Two days later, Ascanius and Medic joined the Albany convoy off Fremantle, and sailed together to their destiny.
After posing for a famous picture at the pyramids in Egypt, the 11th Battalion soon saw action.
In early 1915 it was decided to carry out an amphibious landing on the Gallipoli peninsula to open up a second front and secure the passage of the Dardanelles.
Australians and New Zealanders, grouped together as the Australian and New Zealand Army Corps (ANZAC), went ashore on 25 April 1915. As part of the 3rd Brigade, 11th Battalion troops were among the first ashore at 4.30am at what is now known as Anzac Cove.
For the next eight months the Anzacs, alongside their British, French and other allies, fought a costly and ultimately unsuccessful campaign against the Turks. The Anzac force was evacuated from the Gallipoli peninsula in December 1915 and returned to Egypt.
The 11th Battalion served in France and Belgium from 1916 to 1918. After the Great War ended on 11 November 1918, the Battalion was disbanded on 5 February 1919.
A century on, we remember those who sailed away from Fremantle, many never to return.
TRANSPORTATION AND PARKING: Fremantle
In the first instance we would like to encourage people to consider public transport, train and bus services along with the healthy options of walking and cycling where possible; there is limited parking in the Fremantle CBD and it will get very busy so if you must drive be sure to come in early.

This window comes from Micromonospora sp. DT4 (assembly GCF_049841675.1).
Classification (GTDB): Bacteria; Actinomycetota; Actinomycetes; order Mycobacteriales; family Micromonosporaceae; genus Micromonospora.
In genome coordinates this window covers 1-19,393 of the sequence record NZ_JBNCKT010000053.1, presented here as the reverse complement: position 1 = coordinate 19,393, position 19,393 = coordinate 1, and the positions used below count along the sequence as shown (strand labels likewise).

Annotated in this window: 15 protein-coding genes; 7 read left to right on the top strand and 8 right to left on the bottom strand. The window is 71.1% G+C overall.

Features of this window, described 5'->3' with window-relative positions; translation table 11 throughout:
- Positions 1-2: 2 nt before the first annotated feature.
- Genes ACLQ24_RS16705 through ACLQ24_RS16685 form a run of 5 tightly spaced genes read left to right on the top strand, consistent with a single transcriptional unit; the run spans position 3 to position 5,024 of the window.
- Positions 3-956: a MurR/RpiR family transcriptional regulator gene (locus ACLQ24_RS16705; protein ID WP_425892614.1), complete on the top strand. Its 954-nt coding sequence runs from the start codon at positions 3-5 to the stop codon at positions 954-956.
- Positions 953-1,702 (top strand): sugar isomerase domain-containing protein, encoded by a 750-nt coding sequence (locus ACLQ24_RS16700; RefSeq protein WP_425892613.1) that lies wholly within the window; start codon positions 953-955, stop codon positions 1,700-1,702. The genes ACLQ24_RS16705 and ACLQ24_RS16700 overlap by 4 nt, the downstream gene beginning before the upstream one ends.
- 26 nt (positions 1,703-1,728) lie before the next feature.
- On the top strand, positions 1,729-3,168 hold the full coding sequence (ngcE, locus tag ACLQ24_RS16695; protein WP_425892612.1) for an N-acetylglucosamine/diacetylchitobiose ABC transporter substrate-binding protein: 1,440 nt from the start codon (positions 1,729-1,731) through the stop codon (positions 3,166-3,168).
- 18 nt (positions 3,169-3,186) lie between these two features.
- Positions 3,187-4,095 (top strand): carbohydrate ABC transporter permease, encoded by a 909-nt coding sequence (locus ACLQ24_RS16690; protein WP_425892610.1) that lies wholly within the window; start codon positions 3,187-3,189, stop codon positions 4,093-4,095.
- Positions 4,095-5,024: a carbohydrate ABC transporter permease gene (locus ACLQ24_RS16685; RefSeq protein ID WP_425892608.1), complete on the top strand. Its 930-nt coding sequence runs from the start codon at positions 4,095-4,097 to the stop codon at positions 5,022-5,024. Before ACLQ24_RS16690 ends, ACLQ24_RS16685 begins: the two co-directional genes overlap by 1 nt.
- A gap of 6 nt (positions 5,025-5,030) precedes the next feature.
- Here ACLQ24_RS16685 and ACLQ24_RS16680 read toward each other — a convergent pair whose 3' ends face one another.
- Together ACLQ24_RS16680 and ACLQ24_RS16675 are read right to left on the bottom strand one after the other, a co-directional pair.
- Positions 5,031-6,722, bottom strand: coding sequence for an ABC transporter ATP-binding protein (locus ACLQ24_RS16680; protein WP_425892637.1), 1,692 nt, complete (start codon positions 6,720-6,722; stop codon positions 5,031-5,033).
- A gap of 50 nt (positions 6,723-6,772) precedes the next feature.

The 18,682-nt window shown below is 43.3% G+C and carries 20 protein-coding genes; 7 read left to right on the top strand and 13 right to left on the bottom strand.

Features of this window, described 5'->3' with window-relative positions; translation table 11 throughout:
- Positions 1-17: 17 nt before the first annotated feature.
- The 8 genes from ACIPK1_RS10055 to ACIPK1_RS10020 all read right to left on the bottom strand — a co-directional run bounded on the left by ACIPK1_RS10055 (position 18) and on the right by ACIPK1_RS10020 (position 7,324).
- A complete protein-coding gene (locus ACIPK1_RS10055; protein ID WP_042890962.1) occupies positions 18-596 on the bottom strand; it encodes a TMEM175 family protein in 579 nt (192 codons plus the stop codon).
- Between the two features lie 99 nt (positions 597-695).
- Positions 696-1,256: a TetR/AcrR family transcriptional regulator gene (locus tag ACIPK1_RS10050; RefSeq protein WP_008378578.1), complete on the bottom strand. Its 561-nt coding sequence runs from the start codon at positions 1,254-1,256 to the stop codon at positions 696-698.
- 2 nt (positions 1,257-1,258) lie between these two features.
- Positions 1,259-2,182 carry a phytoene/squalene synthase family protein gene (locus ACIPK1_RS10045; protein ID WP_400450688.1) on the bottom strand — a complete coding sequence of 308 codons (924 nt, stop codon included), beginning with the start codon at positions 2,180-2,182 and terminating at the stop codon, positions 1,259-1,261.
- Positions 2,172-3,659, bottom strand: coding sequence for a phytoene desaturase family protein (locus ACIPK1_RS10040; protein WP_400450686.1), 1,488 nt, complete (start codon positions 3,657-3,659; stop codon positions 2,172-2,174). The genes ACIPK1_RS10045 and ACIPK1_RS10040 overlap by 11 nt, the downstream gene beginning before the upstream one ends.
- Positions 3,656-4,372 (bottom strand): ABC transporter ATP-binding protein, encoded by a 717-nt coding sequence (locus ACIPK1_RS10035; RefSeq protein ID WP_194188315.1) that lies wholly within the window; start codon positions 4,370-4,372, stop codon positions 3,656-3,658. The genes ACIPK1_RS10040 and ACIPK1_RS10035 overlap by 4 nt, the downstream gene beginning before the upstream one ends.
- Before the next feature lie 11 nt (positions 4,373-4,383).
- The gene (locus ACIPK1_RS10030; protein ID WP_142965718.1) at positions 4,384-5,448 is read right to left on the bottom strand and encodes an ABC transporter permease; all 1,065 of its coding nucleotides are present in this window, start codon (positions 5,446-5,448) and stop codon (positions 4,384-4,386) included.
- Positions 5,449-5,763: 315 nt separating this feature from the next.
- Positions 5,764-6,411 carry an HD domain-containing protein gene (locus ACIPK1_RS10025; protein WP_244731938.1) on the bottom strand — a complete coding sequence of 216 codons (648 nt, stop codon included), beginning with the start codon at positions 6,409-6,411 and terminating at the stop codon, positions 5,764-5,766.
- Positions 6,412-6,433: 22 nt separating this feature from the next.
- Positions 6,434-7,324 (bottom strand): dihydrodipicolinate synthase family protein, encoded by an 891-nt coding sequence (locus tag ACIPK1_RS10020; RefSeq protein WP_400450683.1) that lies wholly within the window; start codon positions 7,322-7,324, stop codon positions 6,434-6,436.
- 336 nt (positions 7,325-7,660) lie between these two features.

Parking is available at the following larger parking locations around the City:
·Beach Street Car Park (CAT in)
·Claremont Train Station (train in)
·Point Street Car Park (CAT in)
·Queensgate Car Park (walk in) – first hour free
·Car Park 11 adjacent to the Esplanade next to the Italian Club (walk in)
·Collie Street Car Park (walk in)
·Parry Street Car Park (walk in) – first hour free
Street parking on Phillimore Street and some surrounding streets will not be available, nor will the parking outside of the Maritime Museum.
Signed street parking as well as smaller car parks will be available on the day throughout the City. For a comprehensive parking map locations please visit the City of Fremantle's website www.fremantle.wa.gov.au or search ‘Fremantle parking’ in the App Store to find where to park.
Public Transport (trains, buses and CAT buses)
There will be some disruption to train and CAT services. See